Association of tumor TROP2 expression with prognosis varies among lung cancer subtypes
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Kentaro Inamura1, Yusuke Yokouchi2, Maki Kobayashi1, Hironori Ninomiya1, Rie Sakakibara1,3, Sophia Subat1, Hiroko Nagano1, Kimie Nomura1, Sakae Okumura4, Tomoko Shibutani2, Yuichi Ishikawa1
1Division of Pathology, The Cancer Institute, Department of Pathology, The Cancer Institute Hospital, Japanese Foundation for Cancer Research, Koto-ku, Tokyo 135-8550, Japan
2Translational Medicine & Clinical Pharmacology Department, Daiichi Sankyo Co., Ltd., Shinagawa-ku, Tokyo 140-0005, Japan
3Department of Integrated Pulmonology, Tokyo Medical and Dental University, Bunkyo-ku, Tokyo 113-8519, Japan
4Thoracic Oncology Center, The Cancer Institute Hospital, Japanese Foundation for Cancer Research, Koto-ku, Tokyo 135-8550, Japan
Yuichi Ishikawa, email: email@example.com
Keywords: antibody-drug conjugate, lung cancer, molecular targeted therapy, outcome, TROP2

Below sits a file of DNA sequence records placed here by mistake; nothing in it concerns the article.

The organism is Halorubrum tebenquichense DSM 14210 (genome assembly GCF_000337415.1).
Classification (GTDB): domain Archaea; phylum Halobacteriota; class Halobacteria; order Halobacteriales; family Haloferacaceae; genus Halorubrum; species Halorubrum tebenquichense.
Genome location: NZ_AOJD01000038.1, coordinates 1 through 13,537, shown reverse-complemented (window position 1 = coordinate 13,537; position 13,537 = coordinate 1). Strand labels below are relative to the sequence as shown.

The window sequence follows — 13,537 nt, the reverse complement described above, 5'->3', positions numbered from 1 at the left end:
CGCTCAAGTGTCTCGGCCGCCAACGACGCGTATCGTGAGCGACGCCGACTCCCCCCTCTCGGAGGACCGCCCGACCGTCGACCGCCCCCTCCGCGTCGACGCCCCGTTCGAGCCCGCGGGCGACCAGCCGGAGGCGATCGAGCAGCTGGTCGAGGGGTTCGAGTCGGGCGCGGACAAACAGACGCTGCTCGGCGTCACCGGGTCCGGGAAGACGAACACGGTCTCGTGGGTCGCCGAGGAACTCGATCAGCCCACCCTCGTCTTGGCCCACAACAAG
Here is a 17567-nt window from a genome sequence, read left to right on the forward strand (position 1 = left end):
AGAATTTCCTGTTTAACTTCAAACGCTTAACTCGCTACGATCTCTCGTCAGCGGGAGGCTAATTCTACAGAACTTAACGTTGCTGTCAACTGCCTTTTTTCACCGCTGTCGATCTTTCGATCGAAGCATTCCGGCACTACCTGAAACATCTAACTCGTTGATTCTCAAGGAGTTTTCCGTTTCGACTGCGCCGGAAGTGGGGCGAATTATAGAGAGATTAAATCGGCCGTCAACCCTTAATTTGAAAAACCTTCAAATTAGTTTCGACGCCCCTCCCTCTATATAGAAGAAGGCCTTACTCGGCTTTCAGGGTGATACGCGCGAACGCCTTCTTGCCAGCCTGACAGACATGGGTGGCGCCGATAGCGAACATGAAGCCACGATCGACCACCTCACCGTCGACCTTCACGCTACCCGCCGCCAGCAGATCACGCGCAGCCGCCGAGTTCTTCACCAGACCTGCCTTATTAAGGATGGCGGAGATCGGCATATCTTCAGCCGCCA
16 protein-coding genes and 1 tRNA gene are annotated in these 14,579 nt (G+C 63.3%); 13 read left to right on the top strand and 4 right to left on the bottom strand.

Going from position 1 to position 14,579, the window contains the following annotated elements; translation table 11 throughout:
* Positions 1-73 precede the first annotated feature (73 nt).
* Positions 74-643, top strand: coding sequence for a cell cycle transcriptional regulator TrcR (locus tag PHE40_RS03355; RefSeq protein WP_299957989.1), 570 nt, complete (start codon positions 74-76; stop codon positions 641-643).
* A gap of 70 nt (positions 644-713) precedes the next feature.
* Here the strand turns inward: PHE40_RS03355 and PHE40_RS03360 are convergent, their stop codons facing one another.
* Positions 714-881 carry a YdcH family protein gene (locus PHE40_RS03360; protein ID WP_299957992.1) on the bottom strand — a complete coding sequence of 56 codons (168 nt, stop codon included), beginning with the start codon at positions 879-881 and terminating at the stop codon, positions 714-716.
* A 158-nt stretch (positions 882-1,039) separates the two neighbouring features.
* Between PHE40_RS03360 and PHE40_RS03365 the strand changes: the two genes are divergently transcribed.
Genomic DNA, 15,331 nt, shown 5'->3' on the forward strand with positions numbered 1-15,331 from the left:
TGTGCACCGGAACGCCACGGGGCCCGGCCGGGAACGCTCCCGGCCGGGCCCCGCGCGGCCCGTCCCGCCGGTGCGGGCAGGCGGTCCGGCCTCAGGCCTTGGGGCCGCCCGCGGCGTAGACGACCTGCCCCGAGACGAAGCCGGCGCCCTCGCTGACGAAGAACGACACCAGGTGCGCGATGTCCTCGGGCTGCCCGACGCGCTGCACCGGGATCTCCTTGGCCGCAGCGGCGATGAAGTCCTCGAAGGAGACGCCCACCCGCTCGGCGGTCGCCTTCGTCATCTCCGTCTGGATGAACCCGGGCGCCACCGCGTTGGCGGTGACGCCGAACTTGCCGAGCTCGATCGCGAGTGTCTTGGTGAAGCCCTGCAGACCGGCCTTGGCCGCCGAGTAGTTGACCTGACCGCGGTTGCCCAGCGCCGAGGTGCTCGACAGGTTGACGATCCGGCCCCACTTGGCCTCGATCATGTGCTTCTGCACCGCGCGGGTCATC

Received: October 07, 2016 Accepted: January 27, 2017 Published: February 23, 2017
TROP2 is a transmembrane glycoprotein that is overexpressed in various cancers. Emerging evidence suggests that TROP2-targeting therapies are efficacious and safe in patients with multiple prior treatments. TROP2 is a promising target for lung cancer treatment; however, little is known regarding the association of TROP2 expression with clinicopathological/molecular features, including prognosis, in lung cancer. We examined consecutive cases of adenocarcinoma, squamous cell carcinoma (SqCC), and high-grade neuroendocrine tumor (HGNET) for the membranous expression of TROP2 using immunohistochemistry. High TROP2 expression was observed in 64% (172/270) of adenocarcinomas, 75% (150/201) of SqCCs, and 18% (21/115) of HGNETs. Intriguingly, the association of TROP2 expression with mortality was dependent on the lung cancer subtype. High TROP2 expression was associated with higher lung cancer-specific mortality in adenocarcinomas [univariable hazard ratio (HR) = 1.60, 95% confidence interval (CI) = 1.07–2.44, P = 0.022)], but not in SqCCs (univariable HR = 0.79, 95% CI = 0.35–1.94, P = 0.79). In HGNETs, high TROP2 expression was associated with lower lung cancer-specific mortality in both univariable and multivariable analyses (multivariable HR = 0.13, 95% CI = 0.020–0.44, P = 0.0003). Our results suggest a differential role for TROP2 in different lung cancer subtypes.
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